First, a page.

8.15 am: This week; this day; this hour; this moment, laid out before heaven. 9.00 am: There was an important letter of administration to post, several emails to consider, and a computer file loss problem to understand, before I could begin to move forward the business of the next few days. 10.00 am: I dug out my paper on the Image and Inscription composition, which I’d been working on before the Christmas holidays. This needs to be completed and polished by the close of the month. In order to get back into something that I’ve laid aside for a period, my trick is to dust down some part of the text that I’ve already written reasonable well. It’s a limbering-up exercise of sorts. Time away from a project helps to bring into relief those integral problems and solutions that were not immediately recognisable, previously.
Over the weekend, I completed the effector array comprising PB III and PB V, a looper, and a pitch-bending device All inputs and outputs are buffered:
I await, now, the return of several repaired power supply units in order to rouse again PB I and PB III. Then I can fortify the former and introduce the latter into the application system’s send and receive loop. ‘Something for the weekend’, as gents’ barbers were want to inquire.
1.30 pm: Following lunch, I read through several pages of a diary written in 1985, covering my life in Cardiff and Aberystwyth between the close of my MA Visual Art and the beginning of my PhD Art History studies. My particular interest was in the description of places from a visual and sonic perspective:
I waited [at Newbridge, in anticipation of a bus to Abertillery] for half-an-hour in the doorway of a derelict Co-Op … standing, watching the rain glisten on the amber-orange surface of the road, looking at children in Lowryesque poses, tracing the necklace of jewels around and through the valley … Such an experience may, in the future, represent that haziest sense of something which will compel me … to make it concrete and permanent. This is my home in a deeper sense than language alone can convey … The contours, the distances, the indigo and orange, the drawn curtains of darkened houses, the buses that drive into the distance (the sounds of which continue long after they go out of sight) (Diary > 8.00 pm+, August 23, 1985).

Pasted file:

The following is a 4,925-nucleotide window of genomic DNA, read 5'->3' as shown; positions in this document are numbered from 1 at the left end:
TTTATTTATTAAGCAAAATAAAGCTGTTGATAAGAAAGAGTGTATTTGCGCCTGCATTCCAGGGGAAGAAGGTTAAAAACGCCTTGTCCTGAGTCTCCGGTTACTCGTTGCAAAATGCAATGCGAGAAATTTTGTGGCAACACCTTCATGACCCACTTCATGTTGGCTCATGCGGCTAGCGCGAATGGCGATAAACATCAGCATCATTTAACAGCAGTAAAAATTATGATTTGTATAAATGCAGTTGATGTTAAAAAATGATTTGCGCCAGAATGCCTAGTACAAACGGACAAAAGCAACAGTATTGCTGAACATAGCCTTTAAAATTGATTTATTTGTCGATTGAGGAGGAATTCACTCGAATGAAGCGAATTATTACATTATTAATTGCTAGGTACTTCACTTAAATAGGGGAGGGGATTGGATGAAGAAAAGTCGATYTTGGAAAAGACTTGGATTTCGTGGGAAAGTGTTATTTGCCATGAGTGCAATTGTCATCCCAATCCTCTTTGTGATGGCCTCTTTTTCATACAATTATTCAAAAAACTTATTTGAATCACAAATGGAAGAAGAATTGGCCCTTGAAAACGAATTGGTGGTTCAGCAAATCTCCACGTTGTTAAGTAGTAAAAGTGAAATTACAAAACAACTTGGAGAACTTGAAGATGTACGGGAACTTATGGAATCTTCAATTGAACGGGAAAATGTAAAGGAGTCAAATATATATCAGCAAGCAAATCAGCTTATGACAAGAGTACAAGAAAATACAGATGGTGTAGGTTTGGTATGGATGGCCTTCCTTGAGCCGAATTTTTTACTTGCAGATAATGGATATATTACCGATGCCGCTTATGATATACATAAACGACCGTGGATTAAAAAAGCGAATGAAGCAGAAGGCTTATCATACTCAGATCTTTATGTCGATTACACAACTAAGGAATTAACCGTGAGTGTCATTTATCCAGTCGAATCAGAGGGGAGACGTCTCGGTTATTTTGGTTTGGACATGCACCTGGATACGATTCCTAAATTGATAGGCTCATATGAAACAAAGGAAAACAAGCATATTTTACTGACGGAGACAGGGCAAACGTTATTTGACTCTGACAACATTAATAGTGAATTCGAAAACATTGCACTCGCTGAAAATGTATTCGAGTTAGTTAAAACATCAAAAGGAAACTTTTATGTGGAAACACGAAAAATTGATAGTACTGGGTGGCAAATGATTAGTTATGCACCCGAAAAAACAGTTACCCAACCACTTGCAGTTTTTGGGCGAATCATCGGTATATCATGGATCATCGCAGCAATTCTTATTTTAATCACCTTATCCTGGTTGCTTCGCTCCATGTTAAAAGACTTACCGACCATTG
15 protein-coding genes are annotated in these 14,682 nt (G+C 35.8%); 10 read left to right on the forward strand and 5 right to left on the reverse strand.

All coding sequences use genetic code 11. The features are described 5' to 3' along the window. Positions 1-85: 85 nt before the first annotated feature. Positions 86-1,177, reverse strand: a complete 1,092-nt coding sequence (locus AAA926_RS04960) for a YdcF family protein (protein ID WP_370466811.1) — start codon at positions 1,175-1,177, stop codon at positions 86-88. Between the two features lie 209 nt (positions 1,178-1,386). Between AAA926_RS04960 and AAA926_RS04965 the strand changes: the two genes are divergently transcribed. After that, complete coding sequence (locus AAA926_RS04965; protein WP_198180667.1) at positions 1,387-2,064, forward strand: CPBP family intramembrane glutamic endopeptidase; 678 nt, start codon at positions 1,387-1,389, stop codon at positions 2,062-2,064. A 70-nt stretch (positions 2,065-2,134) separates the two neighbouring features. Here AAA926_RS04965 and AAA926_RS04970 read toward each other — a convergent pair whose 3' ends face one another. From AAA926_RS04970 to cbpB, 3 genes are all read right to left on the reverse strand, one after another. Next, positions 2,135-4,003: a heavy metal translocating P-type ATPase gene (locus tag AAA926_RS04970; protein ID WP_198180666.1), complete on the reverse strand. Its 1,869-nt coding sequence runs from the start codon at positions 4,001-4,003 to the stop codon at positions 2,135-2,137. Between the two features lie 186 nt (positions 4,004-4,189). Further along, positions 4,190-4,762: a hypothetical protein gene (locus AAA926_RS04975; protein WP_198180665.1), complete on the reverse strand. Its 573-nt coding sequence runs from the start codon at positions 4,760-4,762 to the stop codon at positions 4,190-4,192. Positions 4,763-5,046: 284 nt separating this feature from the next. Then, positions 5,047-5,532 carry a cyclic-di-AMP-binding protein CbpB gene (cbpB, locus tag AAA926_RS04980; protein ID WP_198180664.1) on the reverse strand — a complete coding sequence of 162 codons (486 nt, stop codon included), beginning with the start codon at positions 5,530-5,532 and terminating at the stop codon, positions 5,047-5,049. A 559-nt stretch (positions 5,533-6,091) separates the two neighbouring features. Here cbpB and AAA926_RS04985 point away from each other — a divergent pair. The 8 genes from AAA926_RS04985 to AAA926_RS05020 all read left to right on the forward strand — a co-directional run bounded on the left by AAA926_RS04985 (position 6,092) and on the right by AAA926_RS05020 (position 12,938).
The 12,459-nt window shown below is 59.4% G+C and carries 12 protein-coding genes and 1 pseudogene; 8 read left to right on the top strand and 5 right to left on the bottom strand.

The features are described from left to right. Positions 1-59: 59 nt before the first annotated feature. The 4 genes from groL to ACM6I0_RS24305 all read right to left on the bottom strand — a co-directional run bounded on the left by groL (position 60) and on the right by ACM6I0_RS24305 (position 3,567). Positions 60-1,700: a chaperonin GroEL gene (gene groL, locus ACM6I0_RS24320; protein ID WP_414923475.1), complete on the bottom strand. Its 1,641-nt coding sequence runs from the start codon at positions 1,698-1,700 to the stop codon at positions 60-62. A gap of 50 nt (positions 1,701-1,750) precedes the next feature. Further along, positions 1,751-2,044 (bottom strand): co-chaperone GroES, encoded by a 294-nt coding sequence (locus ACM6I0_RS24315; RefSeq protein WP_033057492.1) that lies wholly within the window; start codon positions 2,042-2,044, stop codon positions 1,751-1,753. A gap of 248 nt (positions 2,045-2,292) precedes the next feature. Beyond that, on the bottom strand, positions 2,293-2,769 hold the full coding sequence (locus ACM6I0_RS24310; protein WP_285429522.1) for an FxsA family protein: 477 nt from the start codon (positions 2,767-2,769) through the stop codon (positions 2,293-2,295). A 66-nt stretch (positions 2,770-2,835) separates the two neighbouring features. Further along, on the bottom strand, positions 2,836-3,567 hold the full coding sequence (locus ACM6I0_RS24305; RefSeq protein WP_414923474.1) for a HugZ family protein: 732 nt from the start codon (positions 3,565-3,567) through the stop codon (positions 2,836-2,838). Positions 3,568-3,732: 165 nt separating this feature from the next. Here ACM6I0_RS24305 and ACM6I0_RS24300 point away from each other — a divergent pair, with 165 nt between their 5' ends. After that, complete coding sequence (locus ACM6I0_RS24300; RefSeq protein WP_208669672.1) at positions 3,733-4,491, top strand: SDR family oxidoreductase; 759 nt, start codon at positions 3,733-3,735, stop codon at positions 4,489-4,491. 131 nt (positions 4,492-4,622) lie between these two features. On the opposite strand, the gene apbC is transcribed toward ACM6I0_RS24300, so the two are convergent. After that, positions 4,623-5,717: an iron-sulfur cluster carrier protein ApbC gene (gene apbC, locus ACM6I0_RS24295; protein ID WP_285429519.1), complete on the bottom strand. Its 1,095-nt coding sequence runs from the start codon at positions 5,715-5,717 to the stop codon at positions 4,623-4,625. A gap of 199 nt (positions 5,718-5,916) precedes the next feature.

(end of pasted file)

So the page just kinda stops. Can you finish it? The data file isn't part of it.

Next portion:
Diaries can make for fearful reading. The writer has no inkling of what is to come in their life: on the one hand, there were hopes dashed; fears and failures realised; mistakes repeated; debilitations, weaknesses, and indulgences left unchecked; love lost; loved ones, lost; friendships abandoned; misunderstandings, disillusionments and disappointments; foolish acts and words; dreadful revelations; ambitions thwarted; illusions and delusions; inabilities exposed; conflicts and questions unresolved; and the seeds of calamity sown. On the other hand, there were unimaginable changes of circumstance; unlikely opportunities; undeserved restorations; rich conversations; remarkable discoveries; and moments of joy, fresh insight, and dizzying clarity. But not one of these things (bad or good) was either unnecessary or wasted in the providential economy.
Aberystwyth (August 1985)
The present is too often too thick with uncertainty, predictability, and aching inertia, too barren of event, too mediocre and fruitless, to appear significant. However, from a future perspective, it may be possible to perceive a golden thread woven into this drab cloth. If there is, for me, a further thirty two years, how, then, will I reckon upon now?
3.50 pm: Slow but certain progress had been made on the article. I’m back in the race once again. I edged forward, paragraph by paragraph.
7.15 pm: Some postgraduate admin to shoo away. There was a turbulence in the night sky. Spirits drifting:
On with the article.